When I first got sober, I had no idea what recovery was or meant or would be like for me or if I even could recover. I just knew alcohol was no longer serving me and would probably kill me if I didn’t remove it from my life. I most certainly had no idea the more I invested in my recovery the bigger dividends it would pay me, especially when I needed them most.
Let me say that again.
The more I invest in my recovery, the bigger dividends it returns.
(And, trust me, there are times when I need those dividends!)
That investment is not money. Neither are the dividends. There actually isn’t a price that can be placed on any of this. The value is far too great.
I had been sober for just over three months when I received my first dividend. One day after school my son got hurt at home. Recovery gave me the tools I needed to handle the crisis. Sobriety rewarded me and my family. It was a major milestone for me on my recovery journey.
That day was a turning point. It showed me I could trust that the work I had been doing was very powerful; if I continued to show up for myself in recovery, recovery was going to show up for me every single time I needed it. I have yet to be proven wrong.
Even at 1,687 days sober, the moments catch me and steal my breath. Usually it’s just the little ones – like driving to pick up a kiddo from an activity at 9:00 p.m., a time I used to spend numbing out, escaping the stress of the day, wishing away or drunkenly tackling everything that didn’t get crossed off the to do list, etc. It hits me out of nowhere and it’s never lost on me. On any given day I have been known to notice smiles randomly spreading across my face when no one’s looking because I just realized (again!) I’m doing things I could never have done if I didn’t stop drinking. I am living a life alcohol prevented me from even imagining. I am living the life I almost didn’t give myself a chance to discover.
Because it’s life, stuff shows up – the good and the bad. I used to fear the bad, the big stuff. You know, the things you wonder about in early sobriety when you try to envision never ever taking another sip of alcohol no matter what; the things that would be so huge and ugly and hard and terrifying you would just have to drink to get through them. We all have that mental, wonder-about-it-from-time-to-time list, right?
Some of the stuff on my list has shown up. Loved ones have passed away. Parents have been ill. Kids have faced challenges I wouldn’t wish on my worst enemy. And, there were absolutely times I wanted to drink it all away.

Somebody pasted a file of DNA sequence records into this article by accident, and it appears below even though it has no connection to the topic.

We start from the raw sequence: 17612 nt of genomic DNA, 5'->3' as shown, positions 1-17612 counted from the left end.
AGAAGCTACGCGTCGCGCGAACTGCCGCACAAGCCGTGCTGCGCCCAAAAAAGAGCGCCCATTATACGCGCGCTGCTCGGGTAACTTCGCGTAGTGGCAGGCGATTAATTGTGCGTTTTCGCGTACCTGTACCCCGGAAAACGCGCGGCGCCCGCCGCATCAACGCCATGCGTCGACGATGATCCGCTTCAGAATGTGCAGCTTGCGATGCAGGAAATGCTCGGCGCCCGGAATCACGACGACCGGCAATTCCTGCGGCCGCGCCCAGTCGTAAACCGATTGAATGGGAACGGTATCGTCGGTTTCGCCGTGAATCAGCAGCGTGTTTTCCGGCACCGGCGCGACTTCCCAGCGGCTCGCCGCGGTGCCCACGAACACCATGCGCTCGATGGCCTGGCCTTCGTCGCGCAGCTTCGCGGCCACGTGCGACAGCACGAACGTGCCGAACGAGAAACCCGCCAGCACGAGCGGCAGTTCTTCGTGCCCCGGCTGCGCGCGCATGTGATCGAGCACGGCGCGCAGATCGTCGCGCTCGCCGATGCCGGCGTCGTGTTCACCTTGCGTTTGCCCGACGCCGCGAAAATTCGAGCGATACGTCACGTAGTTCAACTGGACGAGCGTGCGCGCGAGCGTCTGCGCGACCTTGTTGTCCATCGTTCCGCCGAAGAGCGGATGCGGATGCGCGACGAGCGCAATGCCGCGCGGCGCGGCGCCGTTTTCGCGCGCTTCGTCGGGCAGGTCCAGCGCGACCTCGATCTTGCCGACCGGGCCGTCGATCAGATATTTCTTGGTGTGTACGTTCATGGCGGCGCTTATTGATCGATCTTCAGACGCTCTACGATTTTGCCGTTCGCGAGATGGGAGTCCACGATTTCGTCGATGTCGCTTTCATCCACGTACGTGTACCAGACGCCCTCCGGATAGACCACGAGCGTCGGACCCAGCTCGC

Those times? Those are the times when, instead of letting muscle memory and my subconscious mind declare victory, I double down on recovery. How? With one simple question: “If something is telling me I want to drink right now, what is it I really need?” That one question is my pause button. It presents me with the opportunity to stop, take a deep breath (or 20!), and connect with myself at soul level. That one question opens the door to self-care and allows me to nurture myself vs. hit the nearest emergency exit without contemplating what could be on the other side of the door. That one question is my invitation to withdraw some of the dividends from my recovery bank.
I cannot imagine the past three-and-a-half months of my life without recovery, without that bank account. I don’t want to think about the scenario that would have played out had I not gotten sober. I suppose we can debate whether or not I’d have even survived the last four-and-a-half years as a drinker. But, anyway …
Two weeks ago today, I awoke following a surgical lung biopsy. I was two days shy of my 48th birthday. When I was conscious enough to understand what people were saying, my cardio thoracic surgeon came to my side, held my hand, and told me he strongly suspected I had Hodgkin lymphoma. He said I had a long fight ahead of me and it wasn’t going to be easy but I could win.
My life had already felt like an out of body experience for the past 10 days since receiving the results of my PET scan. Hearing my surgeon’s words, I floated further outside myself. I actually felt the distance between me and my body. It was nothing like the beautiful existence I’d known three months earlier, before I first started getting sick and masses were discovered in my lungs.
Over the next few days as I recovered, I began researching cancer centers. I thought about how I’d lose my hair. My husband vowed to shave his head in support. How would we tell the kids? Would they be OK? Would I be able to work? Everything would have to change. I started making a list of all the people I had to tell. I tried to figure out how I would speak the words.
And, we waited. And waited. And waited. For pathology to come back. For someone to call with information. The phone never rang. Five days later, my husband and I sat in my pulmonologist’s office waiting for him to say the word. For him to say, “cancer.” But, that’s not what he said. Instead, he said through a huge smile, “There are no signs of malignancy.”